Kristin Chenoweth
(© Joseph Marzullo/Retna)
Kristin Chenoweth
(© Joseph Marzullo/Retna)
Kristin Chenoweth may not be on Broadway right now, and she's still on hiatus from her popular ABC sitcom Pushing Daisies, but she's one busy lady. On May 6, she performs a solo concert with the Chicago Symphony Orchestra; on May 18, she helps Encompass Opera Theatre celebrate the birthday of Apple Tree composer Jerry Bock, and on May 20, she'll join Marvin Hamlisch, Raul Esparza, and the New York Philharmonic for the Broadway Showstoppers concert at Avery Fisher Hall. In between her preparations for all these events, she took a few minutes to chat via email with TheaterMania.

THEATERMANIA: You're heading to Chicago soon? Does that city hold any special memories for you?
KRISTIN CHENOWETH: I remember we opened You're a Good Man, Charlie Brown in nearby Skokie, and Chicago became one of my favorite cities.

TM: What was it like working with Jerry Bock on the Broadway revival of The Apple Tree?
KC: There isn't a kinder, gentler soul. He was always the one after each show with tears in his eyes. I'm grateful he's in my life and that I get to celebrate his birthday with him with year.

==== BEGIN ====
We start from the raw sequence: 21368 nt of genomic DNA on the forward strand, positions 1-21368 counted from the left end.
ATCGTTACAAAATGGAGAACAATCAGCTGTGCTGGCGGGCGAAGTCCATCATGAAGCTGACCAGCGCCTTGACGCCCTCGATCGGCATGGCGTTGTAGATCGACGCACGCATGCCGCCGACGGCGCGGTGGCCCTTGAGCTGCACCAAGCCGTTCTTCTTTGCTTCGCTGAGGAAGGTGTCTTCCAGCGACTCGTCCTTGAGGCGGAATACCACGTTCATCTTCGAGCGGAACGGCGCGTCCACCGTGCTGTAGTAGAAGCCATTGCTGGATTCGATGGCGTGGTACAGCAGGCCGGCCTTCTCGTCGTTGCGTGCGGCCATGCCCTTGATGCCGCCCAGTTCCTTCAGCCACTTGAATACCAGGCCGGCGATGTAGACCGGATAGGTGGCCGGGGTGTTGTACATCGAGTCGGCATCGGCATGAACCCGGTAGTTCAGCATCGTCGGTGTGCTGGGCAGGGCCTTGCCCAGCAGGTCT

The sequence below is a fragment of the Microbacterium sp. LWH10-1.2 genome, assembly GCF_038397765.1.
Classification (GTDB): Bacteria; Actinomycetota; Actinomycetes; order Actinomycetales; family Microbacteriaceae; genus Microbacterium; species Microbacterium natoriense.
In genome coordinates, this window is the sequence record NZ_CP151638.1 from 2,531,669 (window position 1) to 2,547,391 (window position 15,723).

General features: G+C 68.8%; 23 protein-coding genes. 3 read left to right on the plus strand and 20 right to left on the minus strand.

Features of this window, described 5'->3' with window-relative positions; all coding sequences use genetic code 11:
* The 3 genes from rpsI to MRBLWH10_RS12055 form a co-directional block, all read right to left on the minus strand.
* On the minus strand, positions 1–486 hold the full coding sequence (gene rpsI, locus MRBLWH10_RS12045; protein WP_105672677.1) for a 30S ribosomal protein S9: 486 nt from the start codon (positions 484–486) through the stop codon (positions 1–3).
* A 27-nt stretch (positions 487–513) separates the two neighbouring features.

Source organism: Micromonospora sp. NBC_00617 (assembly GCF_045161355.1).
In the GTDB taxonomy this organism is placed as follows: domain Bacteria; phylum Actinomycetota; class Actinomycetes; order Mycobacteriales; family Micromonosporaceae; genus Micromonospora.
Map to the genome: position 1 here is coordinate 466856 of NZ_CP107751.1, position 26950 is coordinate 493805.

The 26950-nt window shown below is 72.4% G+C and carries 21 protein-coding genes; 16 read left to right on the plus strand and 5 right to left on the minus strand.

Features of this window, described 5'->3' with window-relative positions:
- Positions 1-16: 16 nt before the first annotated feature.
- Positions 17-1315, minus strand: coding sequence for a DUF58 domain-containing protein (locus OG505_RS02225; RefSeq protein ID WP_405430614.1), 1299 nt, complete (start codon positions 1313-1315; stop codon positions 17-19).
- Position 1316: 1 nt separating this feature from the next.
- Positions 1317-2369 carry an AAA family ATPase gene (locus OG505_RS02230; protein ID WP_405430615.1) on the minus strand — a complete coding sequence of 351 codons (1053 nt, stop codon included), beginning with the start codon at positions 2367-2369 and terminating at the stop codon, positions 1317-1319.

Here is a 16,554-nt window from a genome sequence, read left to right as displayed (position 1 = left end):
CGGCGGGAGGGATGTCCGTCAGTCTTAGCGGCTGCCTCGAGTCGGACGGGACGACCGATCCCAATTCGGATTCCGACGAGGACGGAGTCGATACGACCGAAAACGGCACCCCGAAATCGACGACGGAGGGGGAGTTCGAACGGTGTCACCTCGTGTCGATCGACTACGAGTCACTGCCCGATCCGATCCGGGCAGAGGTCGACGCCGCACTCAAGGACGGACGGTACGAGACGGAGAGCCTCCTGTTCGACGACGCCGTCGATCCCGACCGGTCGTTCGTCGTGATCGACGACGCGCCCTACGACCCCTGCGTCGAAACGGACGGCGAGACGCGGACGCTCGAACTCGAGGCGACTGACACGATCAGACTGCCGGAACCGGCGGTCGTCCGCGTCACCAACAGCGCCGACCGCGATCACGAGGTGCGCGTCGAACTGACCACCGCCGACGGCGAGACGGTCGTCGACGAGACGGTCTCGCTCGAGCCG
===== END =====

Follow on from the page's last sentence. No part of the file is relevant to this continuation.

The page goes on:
TM: You're getting to sing a lot of great stuff in Broadway Showstoppers, including "Glitter and Be Gay." What are you most looking forward to?
KC: I'm most excited about singing "Ice Cream," from She Loves Me. I've always wanted to do that role, so at least now I get to sing the song!

TM: I hear you've decided to write your memoirs. Tell me a little more about the book?
KC: I hope people laugh and are inspired at the very least when they read it. But it's not a "tell-all" -- it's more of a "this is how I got where I am so far."

TM: Are you really thrilled that Pushing Daisies got picked up for a second season?
KC: I'm so proud of that show; it is so unique and has its own special voice. My character, Olive is growing, and you'll see her really reach to find what she's looking for. The writers are the best on TV right now.

TM: Later this year, we'll see you back on the big screen opposite Reese Witherspoon and Vince Vaughn in Four Christmases. Was it fun to film?
KC: Yes, it was. I play Reese's sister, who is a little bitter that things turned out for her the way they did, since she was "Miss It" in high school, and the roles are reversed now. I loved working with those two actors, as well as Mary Steenburgen, who plays our mom. We laughed all the time on the set.